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From the President

Reflections on 50 years ago

By Luis J. Rodriguez
President, State Bar of California

Luis RodriguezWhen we think of 1963, many people talk about Nov. 22, the day of President John F. Kennedy’s assassination. Those who were alive at that time remember the exact place and time they were when they heard that the president had been shot. My mother, a young woman in her 20s, was working as a clerk at the Kress retail department store in El Paso, Texas. She remembers that day vividly.

She was behind the counter as the televisions on display for sale flashed the tragic news across the screen. People started to weep and gasped with horror at the news of the shooting in Dallas. The Kress employees were told that they could go home to their families. My mother was living in Ciudad Juarez, Chihuahua right across the border from El Paso. Unfortunately for my mother, the border was closed to everyone either coming from or going to Ciudad Juarez for a few days. She remembers that day very vividly, even after 50 years.

Yet there was another historic event that occurred 50 years ago. It is the landmark U. S. Supreme Court decision Gideon vs. Wainwright granting indigent criminal defendants the right under the 14th Amendment to have the state provide them counsel.

In early October, I received a letter from Bakersfield attorney Jeanne Rubin. She told me about how she was mentoring a 10-year-old boy, Emanuel G., who goes by Emy. Ms. Rubin talked about how Emy was excited when he found out through her that I was the first Latino to head the State Bar. She also wrote that Emy had, upon talking to Ms. Rubin, decided that he was going to write a research paper on Gideon vs. Wainwright, which we public defenders see as a historic cornerstone to our practice. She went on to write that Emy was hoping that he could interview me for his research paper. This turned out to be one of the most personally fulfilling favors that I have done.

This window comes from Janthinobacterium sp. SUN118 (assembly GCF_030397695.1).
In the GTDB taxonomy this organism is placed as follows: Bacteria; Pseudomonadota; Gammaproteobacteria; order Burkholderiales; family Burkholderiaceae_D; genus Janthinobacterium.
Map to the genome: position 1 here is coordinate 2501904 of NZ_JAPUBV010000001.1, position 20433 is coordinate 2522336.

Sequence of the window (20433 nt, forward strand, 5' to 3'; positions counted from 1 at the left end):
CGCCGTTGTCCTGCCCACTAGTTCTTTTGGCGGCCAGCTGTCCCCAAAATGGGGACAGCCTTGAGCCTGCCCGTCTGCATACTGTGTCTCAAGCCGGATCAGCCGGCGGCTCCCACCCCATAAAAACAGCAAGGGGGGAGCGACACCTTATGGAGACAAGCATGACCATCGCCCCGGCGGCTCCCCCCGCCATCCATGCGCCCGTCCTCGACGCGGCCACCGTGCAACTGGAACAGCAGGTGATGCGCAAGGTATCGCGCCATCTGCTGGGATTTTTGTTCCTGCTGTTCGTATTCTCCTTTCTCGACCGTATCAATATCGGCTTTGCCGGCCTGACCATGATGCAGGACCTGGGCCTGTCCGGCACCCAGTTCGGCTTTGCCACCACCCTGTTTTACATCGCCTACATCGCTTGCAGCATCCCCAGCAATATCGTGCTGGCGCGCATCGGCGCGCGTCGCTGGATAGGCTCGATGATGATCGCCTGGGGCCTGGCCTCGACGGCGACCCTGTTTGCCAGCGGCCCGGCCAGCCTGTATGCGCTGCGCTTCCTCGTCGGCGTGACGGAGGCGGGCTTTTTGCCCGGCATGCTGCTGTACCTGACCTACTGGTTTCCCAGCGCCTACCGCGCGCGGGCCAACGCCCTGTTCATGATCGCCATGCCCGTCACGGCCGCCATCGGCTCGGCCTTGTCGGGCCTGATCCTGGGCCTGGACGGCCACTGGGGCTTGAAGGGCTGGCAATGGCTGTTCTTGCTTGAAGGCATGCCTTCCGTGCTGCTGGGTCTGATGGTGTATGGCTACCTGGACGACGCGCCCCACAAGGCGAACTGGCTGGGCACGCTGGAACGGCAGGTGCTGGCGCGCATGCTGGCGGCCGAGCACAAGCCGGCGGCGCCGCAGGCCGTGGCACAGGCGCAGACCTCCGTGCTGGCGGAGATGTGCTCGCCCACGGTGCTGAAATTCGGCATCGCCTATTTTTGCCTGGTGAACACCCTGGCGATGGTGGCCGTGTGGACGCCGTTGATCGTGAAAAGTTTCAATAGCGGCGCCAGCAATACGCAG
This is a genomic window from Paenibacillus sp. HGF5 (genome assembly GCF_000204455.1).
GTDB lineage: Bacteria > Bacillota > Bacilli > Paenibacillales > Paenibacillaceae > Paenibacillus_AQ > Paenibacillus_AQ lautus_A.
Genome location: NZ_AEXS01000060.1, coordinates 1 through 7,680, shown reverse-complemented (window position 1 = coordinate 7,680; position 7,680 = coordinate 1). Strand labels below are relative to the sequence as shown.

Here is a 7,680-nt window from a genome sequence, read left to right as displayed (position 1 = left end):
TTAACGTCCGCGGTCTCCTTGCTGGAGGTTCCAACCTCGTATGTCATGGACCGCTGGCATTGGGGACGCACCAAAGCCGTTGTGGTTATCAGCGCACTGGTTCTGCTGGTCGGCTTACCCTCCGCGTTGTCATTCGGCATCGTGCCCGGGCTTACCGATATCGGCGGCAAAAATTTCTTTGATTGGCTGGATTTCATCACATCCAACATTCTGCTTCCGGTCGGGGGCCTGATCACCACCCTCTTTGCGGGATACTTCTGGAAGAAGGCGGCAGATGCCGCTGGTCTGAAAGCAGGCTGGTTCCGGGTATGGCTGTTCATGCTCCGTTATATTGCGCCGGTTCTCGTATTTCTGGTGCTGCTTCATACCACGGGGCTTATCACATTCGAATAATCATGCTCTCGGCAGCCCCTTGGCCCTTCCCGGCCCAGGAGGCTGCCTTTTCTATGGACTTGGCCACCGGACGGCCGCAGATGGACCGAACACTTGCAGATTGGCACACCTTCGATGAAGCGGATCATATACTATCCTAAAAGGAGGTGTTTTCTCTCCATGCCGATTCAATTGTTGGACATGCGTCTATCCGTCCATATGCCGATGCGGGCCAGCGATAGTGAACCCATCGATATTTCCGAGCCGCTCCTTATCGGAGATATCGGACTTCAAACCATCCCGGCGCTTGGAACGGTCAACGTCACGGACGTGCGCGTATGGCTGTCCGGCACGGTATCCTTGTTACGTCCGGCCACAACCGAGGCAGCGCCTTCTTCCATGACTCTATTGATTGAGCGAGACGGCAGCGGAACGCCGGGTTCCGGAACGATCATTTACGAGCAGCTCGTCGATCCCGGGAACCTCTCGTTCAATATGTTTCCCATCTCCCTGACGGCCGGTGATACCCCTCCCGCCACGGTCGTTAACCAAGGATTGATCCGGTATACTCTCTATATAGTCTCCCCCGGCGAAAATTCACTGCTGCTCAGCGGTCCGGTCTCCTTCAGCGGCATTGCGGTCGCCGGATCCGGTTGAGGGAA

A few weeks later, the three of us met for lunch. When I saw Ms. Rubin, I was moved because it was clear from her demeanor that she was a very special and caring person. Then I saw Emy. The young boy looked me straight in the eyes and with a firm handshake introduced himself. I felt that this was an old soul in a 10-year-old boy’s body. He moved me. As we sat for lunch, Emy told me about himself. His parents are from Mexico, and his father is a well-respected rancher’s assistant in the small town of Woody.

I asked Emy about his school and how big it was. As Emy sat for a few seconds counting out in his mind, he said, “Eight.” I thought that he meant that there were only eight kids in his fifth grade, but he corrected me and said, “No, there’s eight kids in the whole school.” We then talked about my background, and we found out that we had very similar backgrounds. I could now see in his eyes a sense of reassurance. He then pulled his audio recorder and list of questions.

For the next hour, as we enjoyed our burgers, we discussed what the Gideon case meant to me. All I could think in my mind was, “Wow, this kid is amazing, period!” After all the questions were answered, we talked about how he was going to enter his paper in a state competition, and how he hoped to make it to the finals. I selfishly felt that this brief lunch had made me feel good about taking time out to sit with him, but it was deeper than that. This lunch represented so many things that many of us have been working to accomplish.

Thereafter, thanks to fellow State Bar Trustee David Torres, Emy was able to interview Kern County Superior Court Judge Robert Tafoya and Kern County District Attorney Lisa Green. Finally, Ms. Rubin and Emy were able to track down Professor Bruce Jacob, who argued the Gideon case for the State of Florida before the U.S. Supreme Court. Both Emy and Ms. Rubin were walking in the clouds after meeting all these primary sources. It is difficult not to see all that can be taken from this encounter.

As a deputy public defender, I was moved by this young boy who wanted to learn about such a historic case. In Ms. Rubin, I saw a senior attorney who was taking great interest in an immigrant child, giving him  one more tool for his toolbox. In Emy, I saw our future – a child who sees education as a vehicle to better himself. Chief Justice Tani G. Cantil-Sakauye would be moved by a great example of civics education and lawyers giving back to the community. We are also reminded about the Civil Gideon effort, the need to provide counsel to the indigent in civil matters. So many worlds converged in a project by a young boy from Woody.

As we remember what occurred in Dallas and before the Supreme Court 50 years ago, we are also reminded by Emy and Ms. Rubin of what makes us strong, our American reality. The American dream is unique in that it is not germane just to immigrants. We all have it, so it is created by the individual, but the true measure of the success of the American dream is its realization. Therefore, the dream is realized not through the one, but through the support of the entire community.

This is what makes us strong.


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